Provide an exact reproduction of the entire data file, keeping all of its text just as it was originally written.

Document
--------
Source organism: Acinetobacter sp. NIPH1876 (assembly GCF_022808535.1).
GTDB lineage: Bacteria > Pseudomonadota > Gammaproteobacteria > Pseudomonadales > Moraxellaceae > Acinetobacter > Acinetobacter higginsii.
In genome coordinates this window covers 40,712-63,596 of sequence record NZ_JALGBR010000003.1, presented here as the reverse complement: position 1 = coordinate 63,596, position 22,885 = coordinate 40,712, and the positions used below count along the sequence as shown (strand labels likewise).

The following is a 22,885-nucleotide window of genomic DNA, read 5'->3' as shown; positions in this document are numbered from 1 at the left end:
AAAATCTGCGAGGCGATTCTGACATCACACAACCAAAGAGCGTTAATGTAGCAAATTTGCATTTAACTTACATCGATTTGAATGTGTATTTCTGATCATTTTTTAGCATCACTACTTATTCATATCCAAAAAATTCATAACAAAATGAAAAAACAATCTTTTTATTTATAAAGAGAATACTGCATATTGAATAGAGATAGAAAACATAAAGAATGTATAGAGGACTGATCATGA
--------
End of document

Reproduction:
Source organism: Acinetobacter sp. NIPH1876 (assembly GCF_022808535.1).
GTDB lineage: Bacteria > Pseudomonadota > Gammaproteobacteria > Pseudomonadales > Moraxellaceae > Acinetobacter > Acinetobacter higginsii.
In genome coordinates this window covers 40,712-63,596 of sequence record NZ_JALGBR010000003.1, presented here as the reverse complement: position 1 = coordinate 63,596, position 22,885 = coordinate 40,712, and the positions used below count along the sequence as shown (strand labels likewise).

The following is a 22,885-nucleotide window of genomic DNA, read 5'->3' as shown; positions in this document are numbered from 1 at the left end:
AAAATCTGCGAGGCGATTCTGACATCACACAACCAAAGAGCGTTAATGTAGCAAATTTGCATTTAACTTACATCGATTTGAATGTGTATTTCTGATCATTTTTTAGCATCACTACTTATTCATATCCAAAAAATTCATAACAAAATGAAAAAACAATCTTTTTATTTATAAAGAGAATACTGCATATTGAATAGAGATAGAAAACATAAAGAATGTATAGAGGACTGATCATGA